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There has yet to be an actual COVID-19 superspreader event. The Sturgis biker rallies, the 2020 Thanksgiving homeward migrations, the evil open beaches in Florida did not create even a ripple. COVID infections have risen and fallen in seasonality waves of nearly identical size and duration across large regions no matter who is governor or what NPIs were imposed or when they were imposed or lifted or whether and when people were permitted to gather.
Saturday, there were enormous unmasked crowds at college football games. Of particular interest could be Penn State’s big win over Auburn in front of over 100,000 unmasked fans (20,000 students) from all over Pennsylvania and elsewhere. (Penn St is always one of the top five college programs in home attendance.) The stadium is in the center of a populous state. It may be COVID’s last chance for a superspreader event in the mid-Atlantic.
COVID-19 has a dim future because increasing acquired immunity plus resistance provided by vaccines are together rapidly building herd immunity or its functional equivalent. This winter’s flu season will almost certainly be a last hurrah before the bug recedes into an endemic annoyance. And the last chance for an anomalous, actual superspreader peak would appear to be right now through mid-October.
How can we tell if Penn St- Auburn was a superspreader event? Easy. Look for a change in the curve. If COVID departs from its established pattern for the region, we can infer an intervening change. Below are the case curves for PA, DE, and MD. Notice any similarity? Duh. All three appear to be headed for or already hitting a peak. If PA departs from that shared regional pattern over the next two or three weeks the difference could be attributable to a forced intervening change. I’m betting it does not.
Will we ever really know how COVID gets around?
As a gedanken experiment, let’s examine two theories of transmission that we know to be wrong:
- COVID-19 is only transmitted by large load infected droplets delivered in close contact much like smallpox or Ebola.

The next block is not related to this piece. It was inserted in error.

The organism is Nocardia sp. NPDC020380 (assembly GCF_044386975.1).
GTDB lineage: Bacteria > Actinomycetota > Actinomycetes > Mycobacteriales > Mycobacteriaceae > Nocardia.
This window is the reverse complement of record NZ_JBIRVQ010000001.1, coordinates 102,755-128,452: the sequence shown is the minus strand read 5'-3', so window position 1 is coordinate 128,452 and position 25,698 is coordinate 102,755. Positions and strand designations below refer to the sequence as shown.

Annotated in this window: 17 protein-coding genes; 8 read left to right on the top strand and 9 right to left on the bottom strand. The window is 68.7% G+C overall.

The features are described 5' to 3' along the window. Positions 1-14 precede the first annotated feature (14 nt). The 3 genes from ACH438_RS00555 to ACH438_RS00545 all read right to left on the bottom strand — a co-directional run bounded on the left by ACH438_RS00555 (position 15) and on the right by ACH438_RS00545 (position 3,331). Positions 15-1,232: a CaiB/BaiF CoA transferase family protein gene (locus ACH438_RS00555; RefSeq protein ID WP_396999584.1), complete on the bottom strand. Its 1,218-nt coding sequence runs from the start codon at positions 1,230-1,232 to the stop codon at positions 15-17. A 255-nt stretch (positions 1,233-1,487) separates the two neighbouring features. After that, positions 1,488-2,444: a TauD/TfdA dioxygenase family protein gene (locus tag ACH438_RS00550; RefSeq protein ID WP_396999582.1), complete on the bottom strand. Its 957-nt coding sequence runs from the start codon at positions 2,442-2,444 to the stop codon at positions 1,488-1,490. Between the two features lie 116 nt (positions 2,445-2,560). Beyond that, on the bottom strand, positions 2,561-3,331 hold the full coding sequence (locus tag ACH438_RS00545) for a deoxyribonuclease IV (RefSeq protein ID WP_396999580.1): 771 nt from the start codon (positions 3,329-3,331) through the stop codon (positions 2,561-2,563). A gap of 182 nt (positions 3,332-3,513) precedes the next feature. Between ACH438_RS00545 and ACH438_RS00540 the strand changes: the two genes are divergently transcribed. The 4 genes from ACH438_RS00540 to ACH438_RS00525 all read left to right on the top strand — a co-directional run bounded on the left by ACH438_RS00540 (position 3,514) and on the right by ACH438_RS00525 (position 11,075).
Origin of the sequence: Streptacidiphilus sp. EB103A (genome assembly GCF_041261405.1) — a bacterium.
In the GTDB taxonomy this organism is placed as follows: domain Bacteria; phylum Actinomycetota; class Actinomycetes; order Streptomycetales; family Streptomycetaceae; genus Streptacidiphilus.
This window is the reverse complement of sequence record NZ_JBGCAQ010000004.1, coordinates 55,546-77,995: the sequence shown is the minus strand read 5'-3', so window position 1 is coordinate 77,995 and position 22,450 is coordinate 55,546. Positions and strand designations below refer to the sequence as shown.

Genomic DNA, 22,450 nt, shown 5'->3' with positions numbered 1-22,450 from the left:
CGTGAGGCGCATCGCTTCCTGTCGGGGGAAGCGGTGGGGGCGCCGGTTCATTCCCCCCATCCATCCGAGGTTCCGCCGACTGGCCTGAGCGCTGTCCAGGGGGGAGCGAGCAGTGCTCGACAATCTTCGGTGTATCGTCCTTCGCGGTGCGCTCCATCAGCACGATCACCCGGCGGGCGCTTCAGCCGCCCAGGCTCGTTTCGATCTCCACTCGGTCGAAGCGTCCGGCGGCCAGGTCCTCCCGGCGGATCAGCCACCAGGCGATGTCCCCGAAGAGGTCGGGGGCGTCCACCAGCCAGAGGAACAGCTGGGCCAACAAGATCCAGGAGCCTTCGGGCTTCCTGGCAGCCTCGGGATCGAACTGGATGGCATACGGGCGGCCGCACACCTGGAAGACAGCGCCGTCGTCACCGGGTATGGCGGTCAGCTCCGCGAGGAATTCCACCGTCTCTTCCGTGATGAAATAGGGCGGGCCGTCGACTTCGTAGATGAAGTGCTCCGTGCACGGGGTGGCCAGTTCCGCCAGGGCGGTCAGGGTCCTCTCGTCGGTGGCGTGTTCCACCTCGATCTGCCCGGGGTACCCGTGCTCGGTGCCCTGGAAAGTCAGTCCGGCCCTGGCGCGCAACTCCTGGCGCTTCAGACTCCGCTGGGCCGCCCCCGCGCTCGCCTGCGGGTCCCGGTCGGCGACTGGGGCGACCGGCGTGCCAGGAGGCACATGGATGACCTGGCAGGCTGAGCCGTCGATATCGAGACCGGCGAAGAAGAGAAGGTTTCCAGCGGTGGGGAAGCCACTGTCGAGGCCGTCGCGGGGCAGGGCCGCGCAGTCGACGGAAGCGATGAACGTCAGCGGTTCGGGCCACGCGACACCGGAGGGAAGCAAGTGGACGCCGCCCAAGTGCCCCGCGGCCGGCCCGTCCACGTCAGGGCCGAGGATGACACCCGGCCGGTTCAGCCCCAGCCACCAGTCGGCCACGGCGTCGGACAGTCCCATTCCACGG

- It is as if COVID-19 viral particles are virtually everywhere in long-lasting aerosols. Infection depends not on viral load but on the susceptibility of the individual since virtually everybody gets exposed eventually.
If we think of these statements as defining opposite poles on a spectrum, where on that spectrum are most infections taking place? The closer we are to #1, then masks, closures, and quarantines would have had a dramatically noticeable effect. But they did not.
Weirdly enough, the second statement appears to be a better explanation for what happened to us. That is by no means proof of proposition #2–it simply cannot be possible that there were no healthy persons who were infected by inhaling large viral loads emitted by a sick person— but it should make us wonder why our experts stubbornly act as if #1 is the sole operant model when we clearly don’t have a good handle on the nature of the pandemic.
I will hazard a guess that politicians, health officials, and medical professionals in general have an irresistible preference for a conventional, exclusive sick-to-healthy transmission model (even in the face of considerable evidence to the contrary) because the alternative is unpalatable: there really was nothing that we could have done to limit the spread or reduce the damage short of a radical isolation program for the highly vulnerable. (You want it to be a nail if all you’ve got is a hammer.)
The existing science and consensus literature in the fall of 2019 as restated by WHO was that border closings and quarantines were useless, that surgical masks would be of marginal if any value, and that lockdowns might delay an increase in cases but only for a short time and any extension or repetition of closures was of no value and come at high cost.
The bizzaro-world story of COVID-19 is that those who expressly repudiated the known science and implemented the exact opposite nevertheless claimed the mantle of scientific authority. The data accumulated for twenty months continues to expressly invalidate the assumptions that underpinned all government interventions but the normal scientific impulse to question such assumptions in light of the facts is fiercely suppressed by media and academic allies of those (absurdly) claiming to speak for science.
When mask devotees cited the silly Bangladesh study it removed all doubt that science has left the building.
On Oct. 23, when Penn State hosts Illinois, will Pennsylvania case numbers have departed from normal COVID numbers for the region or be on the downswing along with MD and DE? Will some new federal government-induced panic mode have been imposed in the interim?
Will enough experts have the residual scientific integrity and professionalism to reason through the implications of the complete absence of superspreader events and the futility of all the NPIs? Of course not, but it wouldn’t it be refreshing if they did?Published in